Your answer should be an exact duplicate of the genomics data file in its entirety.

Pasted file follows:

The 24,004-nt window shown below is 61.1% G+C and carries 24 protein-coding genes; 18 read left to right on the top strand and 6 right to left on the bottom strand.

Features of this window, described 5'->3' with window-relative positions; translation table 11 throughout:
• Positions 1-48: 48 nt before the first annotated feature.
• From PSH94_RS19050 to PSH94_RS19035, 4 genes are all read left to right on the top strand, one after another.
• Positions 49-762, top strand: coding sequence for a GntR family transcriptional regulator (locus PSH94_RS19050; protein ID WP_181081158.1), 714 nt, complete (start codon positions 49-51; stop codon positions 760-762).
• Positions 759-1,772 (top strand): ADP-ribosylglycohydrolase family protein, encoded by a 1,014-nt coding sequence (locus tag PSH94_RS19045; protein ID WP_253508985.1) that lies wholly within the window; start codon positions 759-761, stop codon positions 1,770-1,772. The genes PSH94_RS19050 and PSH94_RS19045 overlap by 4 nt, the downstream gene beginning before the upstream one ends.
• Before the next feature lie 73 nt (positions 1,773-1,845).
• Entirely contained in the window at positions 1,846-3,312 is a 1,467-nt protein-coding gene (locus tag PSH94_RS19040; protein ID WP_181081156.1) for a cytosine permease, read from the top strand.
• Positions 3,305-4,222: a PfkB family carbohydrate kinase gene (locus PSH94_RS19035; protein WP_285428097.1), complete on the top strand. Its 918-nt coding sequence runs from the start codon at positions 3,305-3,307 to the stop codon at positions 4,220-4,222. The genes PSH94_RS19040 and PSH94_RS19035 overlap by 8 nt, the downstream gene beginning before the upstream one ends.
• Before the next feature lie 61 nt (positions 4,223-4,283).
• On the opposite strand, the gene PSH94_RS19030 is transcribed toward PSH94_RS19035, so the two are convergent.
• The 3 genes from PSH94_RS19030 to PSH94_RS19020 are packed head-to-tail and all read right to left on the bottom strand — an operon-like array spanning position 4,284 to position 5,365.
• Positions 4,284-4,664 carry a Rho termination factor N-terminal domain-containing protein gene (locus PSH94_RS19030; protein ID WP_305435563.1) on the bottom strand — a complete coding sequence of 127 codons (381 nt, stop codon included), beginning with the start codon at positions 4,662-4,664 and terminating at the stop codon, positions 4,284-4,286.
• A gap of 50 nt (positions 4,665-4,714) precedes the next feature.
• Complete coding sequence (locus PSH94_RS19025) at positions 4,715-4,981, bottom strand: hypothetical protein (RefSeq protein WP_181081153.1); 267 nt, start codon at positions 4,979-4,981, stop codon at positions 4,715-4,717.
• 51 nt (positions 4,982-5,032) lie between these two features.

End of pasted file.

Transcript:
The 24,004-nt window shown below is 61.1% G+C and carries 24 protein-coding genes; 18 read left to right on the top strand and 6 right to left on the bottom strand.

Features of this window, described 5'->3' with window-relative positions; translation table 11 throughout:
• Positions 1-48: 48 nt before the first annotated feature.
• From PSH94_RS19050 to PSH94_RS19035, 4 genes are all read left to right on the top strand, one after another.
• Positions 49-762, top strand: coding sequence for a GntR family transcriptional regulator (locus PSH94_RS19050; protein ID WP_181081158.1), 714 nt, complete (start codon positions 49-51; stop codon positions 760-762).
• Positions 759-1,772 (top strand): ADP-ribosylglycohydrolase family protein, encoded by a 1,014-nt coding sequence (locus tag PSH94_RS19045; protein ID WP_253508985.1) that lies wholly within the window; start codon positions 759-761, stop codon positions 1,770-1,772. The genes PSH94_RS19050 and PSH94_RS19045 overlap by 4 nt, the downstream gene beginning before the upstream one ends.
• Before the next feature lie 73 nt (positions 1,773-1,845).
• Entirely contained in the window at positions 1,846-3,312 is a 1,467-nt protein-coding gene (locus tag PSH94_RS19040; protein ID WP_181081156.1) for a cytosine permease, read from the top strand.
• Positions 3,305-4,222: a PfkB family carbohydrate kinase gene (locus PSH94_RS19035; protein WP_285428097.1), complete on the top strand. Its 918-nt coding sequence runs from the start codon at positions 3,305-3,307 to the stop codon at positions 4,220-4,222. The genes PSH94_RS19040 and PSH94_RS19035 overlap by 8 nt, the downstream gene beginning before the upstream one ends.
• Before the next feature lie 61 nt (positions 4,223-4,283).
• On the opposite strand, the gene PSH94_RS19030 is transcribed toward PSH94_RS19035, so the two are convergent.
• The 3 genes from PSH94_RS19030 to PSH94_RS19020 are packed head-to-tail and all read right to left on the bottom strand — an operon-like array spanning position 4,284 to position 5,365.
• Positions 4,284-4,664 carry a Rho termination factor N-terminal domain-containing protein gene (locus PSH94_RS19030; protein ID WP_305435563.1) on the bottom strand — a complete coding sequence of 127 codons (381 nt, stop codon included), beginning with the start codon at positions 4,662-4,664 and terminating at the stop codon, positions 4,284-4,286.
• A gap of 50 nt (positions 4,665-4,714) precedes the next feature.
• Complete coding sequence (locus PSH94_RS19025) at positions 4,715-4,981, bottom strand: hypothetical protein (RefSeq protein WP_181081153.1); 267 nt, start codon at positions 4,979-4,981, stop codon at positions 4,715-4,717.
• 51 nt (positions 4,982-5,032) lie between these two features.